Updated: Feb 20, 2021
Would you like to get into hiking or trail running and you just aren’t sure what shoes to wear? Here are some quick tips to picking a shoe for the trail and how to know when you need to replace it!
I own a heavy duty hiking boot, a lightweight hiking boot and a pair of trail running shoes. With these 3 options I always have something that will work depending on what trail I am on, how far I am going and how heavy my pack is. The majority of the time I lean towards using my trail running shoes because they are just so comfortable! If I have a really heavy pack and I’m going pretty far I will use my light weight hiking boots. If I will be going in streams and over lots of rocks or mud and I have a heavy pack and I am planning to go very far, then I will use my heavy duty hiking boots!
When picking your shoes out you’ll want to consider 3 things: support, material and fit.
Support: The under soul of the boot and the cuff around your ankle are what give you support from your shoe. The stiffer the soul the more protection from rocks and roots. The higher the cuff the more protection for your ankle.
Material: If you will be in any water you would want to choose a lined boot with waterproofing. If you will be hiking in drier climates a breathable material is better to keep your foot cool. A lighter and softer boot is more comfortable right out of the box, but if you need a stiff heavy duty boot you will want to break it in before any hikes. You can break it in by wearing it around your house for a few days. That is also a good time to see if it is rubbing anywhere and causing blisters. If it is rubbing you can put duct tape, moleskin or several other barriers on your skin to protect your foot from getting blisters.
Fit: This is the most important part of a good shoe choice! Make sure the shoe holds your foot in place and does not let the heel go up and down which will cause blisters. It is also very important that your toes have some wiggle room. If you are hiking down a hill with a pack on, your toes will hit the front of your boot and can kill your toenails! If this happens your toenail will turn black and eventually fall off - it’s happened to me a few times, not fun! Your feet swell throughout the day, so if you are shopping for shoes it’s good to try on shoes at the end of the day. Also, remember that your feet will swell more when you are hiking. When you go to try shoes on, bring the socks that you plan to wear hiking and any orthotics that you use in your shoes! It is great to go to a store to try the shoe on before you buy it, and most stores will do price matches if you can find it for less online, be sure to ask them!!!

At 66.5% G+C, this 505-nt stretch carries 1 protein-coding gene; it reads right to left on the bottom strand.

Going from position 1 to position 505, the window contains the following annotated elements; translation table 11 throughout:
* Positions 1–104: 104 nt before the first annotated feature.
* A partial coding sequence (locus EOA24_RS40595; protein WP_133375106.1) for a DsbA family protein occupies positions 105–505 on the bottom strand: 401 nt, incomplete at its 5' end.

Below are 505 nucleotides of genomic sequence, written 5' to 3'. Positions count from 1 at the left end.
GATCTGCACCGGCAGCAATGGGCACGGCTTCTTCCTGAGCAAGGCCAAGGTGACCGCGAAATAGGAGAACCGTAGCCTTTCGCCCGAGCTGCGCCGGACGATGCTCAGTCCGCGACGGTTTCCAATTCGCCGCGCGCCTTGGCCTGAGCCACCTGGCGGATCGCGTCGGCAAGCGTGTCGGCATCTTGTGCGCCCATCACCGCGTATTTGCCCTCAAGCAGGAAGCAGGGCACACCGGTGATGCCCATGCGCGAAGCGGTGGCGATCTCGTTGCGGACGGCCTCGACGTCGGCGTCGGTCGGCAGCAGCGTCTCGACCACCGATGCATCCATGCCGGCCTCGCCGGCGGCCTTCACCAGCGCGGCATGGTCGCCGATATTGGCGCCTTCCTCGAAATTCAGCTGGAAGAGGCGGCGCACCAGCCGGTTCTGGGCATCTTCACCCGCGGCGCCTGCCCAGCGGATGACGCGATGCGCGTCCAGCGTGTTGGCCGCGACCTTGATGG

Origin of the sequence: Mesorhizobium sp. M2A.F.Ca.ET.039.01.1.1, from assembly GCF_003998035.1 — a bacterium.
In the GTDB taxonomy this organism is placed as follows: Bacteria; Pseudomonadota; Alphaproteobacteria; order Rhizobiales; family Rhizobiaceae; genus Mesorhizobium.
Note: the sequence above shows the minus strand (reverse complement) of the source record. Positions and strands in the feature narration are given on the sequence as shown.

Now that you’ve been out hiking and trail running up a storm how can you know if you need to replace your shoes?
Boots tend to last 500-1,000 miles and running shoes last closer to 300-500 miles. That is a big range for both and depends on a lot of factors like: the terrain you are on, your body weight and your running / hiking technique. Here are some things to look for to know if you should get some new shoes:
New aches and pains: Your knees, angles and hips might start to feel more achy after a hike or run, this could mean the cushioning in your shoes is worn out.
Sore feet: You notice soreness and stiffness in the bottoms of your feet especially your arches, this could mean your shoes have worn down to a shape that no longer fits your foot.
Treads are worn out: The tread on the bottom of your shoe is important to how your shoe rolls with the natural stride of your foot. If the tread is worn out the shoe won’t work as well.
Midsole of shoe feels tough: If you press your thumb into the midsole of the shoe and it is tough instead of springing, that could mean the cushioning of the shoe has been compressed and no longer will offer support
One last thought: really, your shoe choice is very personal. When I go hiking on any given trail I see people in everything from flip flops to the burliest hiking boots and they are all out having fun. I recently hiked to the top of Timpanogos mountain, 14 miles and very rough trail with a friend and her 4 year old who had a toe poking out of her little tennis shoes and you know what, she did great!! Hiking in Africa I saw the locals carry huge loads on their heads up crazy trails for days in flip flops! So don’t overthink it. Wear what is most comfortable to you and if you don’t have perfect shoes yet remember the 4 year old and the Africans and still get out and have fun!!!
By: Anna Cox